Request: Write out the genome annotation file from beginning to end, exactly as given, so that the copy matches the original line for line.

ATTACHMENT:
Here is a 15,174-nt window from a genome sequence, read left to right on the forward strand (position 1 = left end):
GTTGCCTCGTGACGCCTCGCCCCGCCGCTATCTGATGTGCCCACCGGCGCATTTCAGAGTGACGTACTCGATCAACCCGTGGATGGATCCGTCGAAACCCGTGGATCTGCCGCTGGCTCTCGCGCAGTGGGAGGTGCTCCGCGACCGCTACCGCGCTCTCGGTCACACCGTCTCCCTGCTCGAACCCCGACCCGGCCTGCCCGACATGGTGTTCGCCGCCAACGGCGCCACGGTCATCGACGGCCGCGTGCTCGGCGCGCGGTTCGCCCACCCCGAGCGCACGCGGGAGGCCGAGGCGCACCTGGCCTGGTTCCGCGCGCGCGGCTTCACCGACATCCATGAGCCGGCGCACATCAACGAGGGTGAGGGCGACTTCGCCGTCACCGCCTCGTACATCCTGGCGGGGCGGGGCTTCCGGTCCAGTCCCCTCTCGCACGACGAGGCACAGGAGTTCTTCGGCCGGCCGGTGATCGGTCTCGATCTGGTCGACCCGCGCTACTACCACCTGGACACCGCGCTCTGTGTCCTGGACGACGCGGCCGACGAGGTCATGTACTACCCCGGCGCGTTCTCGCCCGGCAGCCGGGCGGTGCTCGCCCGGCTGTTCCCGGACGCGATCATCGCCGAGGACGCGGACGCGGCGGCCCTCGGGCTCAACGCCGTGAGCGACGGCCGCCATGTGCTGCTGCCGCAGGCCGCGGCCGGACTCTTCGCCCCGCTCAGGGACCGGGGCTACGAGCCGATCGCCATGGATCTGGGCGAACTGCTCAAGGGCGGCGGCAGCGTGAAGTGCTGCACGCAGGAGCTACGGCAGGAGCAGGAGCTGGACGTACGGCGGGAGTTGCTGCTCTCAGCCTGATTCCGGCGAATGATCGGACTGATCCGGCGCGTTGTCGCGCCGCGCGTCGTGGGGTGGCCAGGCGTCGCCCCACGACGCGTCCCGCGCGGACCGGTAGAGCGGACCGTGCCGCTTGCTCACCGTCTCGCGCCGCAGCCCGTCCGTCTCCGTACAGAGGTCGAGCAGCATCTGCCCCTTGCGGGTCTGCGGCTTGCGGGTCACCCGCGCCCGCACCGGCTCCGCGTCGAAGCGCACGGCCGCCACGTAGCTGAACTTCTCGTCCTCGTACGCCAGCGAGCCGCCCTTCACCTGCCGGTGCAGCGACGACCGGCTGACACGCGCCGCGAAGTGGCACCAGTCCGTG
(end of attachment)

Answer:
Here is a 15,174-nt window from a genome sequence, read left to right on the forward strand (position 1 = left end):
GTTGCCTCGTGACGCCTCGCCCCGCCGCTATCTGATGTGCCCACCGGCGCATTTCAGAGTGACGTACTCGATCAACCCGTGGATGGATCCGTCGAAACCCGTGGATCTGCCGCTGGCTCTCGCGCAGTGGGAGGTGCTCCGCGACCGCTACCGCGCTCTCGGTCACACCGTCTCCCTGCTCGAACCCCGACCCGGCCTGCCCGACATGGTGTTCGCCGCCAACGGCGCCACGGTCATCGACGGCCGCGTGCTCGGCGCGCGGTTCGCCCACCCCGAGCGCACGCGGGAGGCCGAGGCGCACCTGGCCTGGTTCCGCGCGCGCGGCTTCACCGACATCCATGAGCCGGCGCACATCAACGAGGGTGAGGGCGACTTCGCCGTCACCGCCTCGTACATCCTGGCGGGGCGGGGCTTCCGGTCCAGTCCCCTCTCGCACGACGAGGCACAGGAGTTCTTCGGCCGGCCGGTGATCGGTCTCGATCTGGTCGACCCGCGCTACTACCACCTGGACACCGCGCTCTGTGTCCTGGACGACGCGGCCGACGAGGTCATGTACTACCCCGGCGCGTTCTCGCCCGGCAGCCGGGCGGTGCTCGCCCGGCTGTTCCCGGACGCGATCATCGCCGAGGACGCGGACGCGGCGGCCCTCGGGCTCAACGCCGTGAGCGACGGCCGCCATGTGCTGCTGCCGCAGGCCGCGGCCGGACTCTTCGCCCCGCTCAGGGACCGGGGCTACGAGCCGATCGCCATGGATCTGGGCGAACTGCTCAAGGGCGGCGGCAGCGTGAAGTGCTGCACGCAGGAGCTACGGCAGGAGCAGGAGCTGGACGTACGGCGGGAGTTGCTGCTCTCAGCCTGATTCCGGCGAATGATCGGACTGATCCGGCGCGTTGTCGCGCCGCGCGTCGTGGGGTGGCCAGGCGTCGCCCCACGACGCGTCCCGCGCGGACCGGTAGAGCGGACCGTGCCGCTTGCTCACCGTCTCGCGCCGCAGCCCGTCCGTCTCCGTACAGAGGTCGAGCAGCATCTGCCCCTTGCGGGTCTGCGGCTTGCGGGTCACCCGCGCCCGCACCGGCTCCGCGTCGAAGCGCACGGCCGCCACGTAGCTGAACTTCTCGTCCTCGTACGCCAGCGAGCCGCCCTTCACCTGCCGGTGCAGCGACGACCGGCTGACACGCGCCGCGAAGTGGCACCAGTCCGTG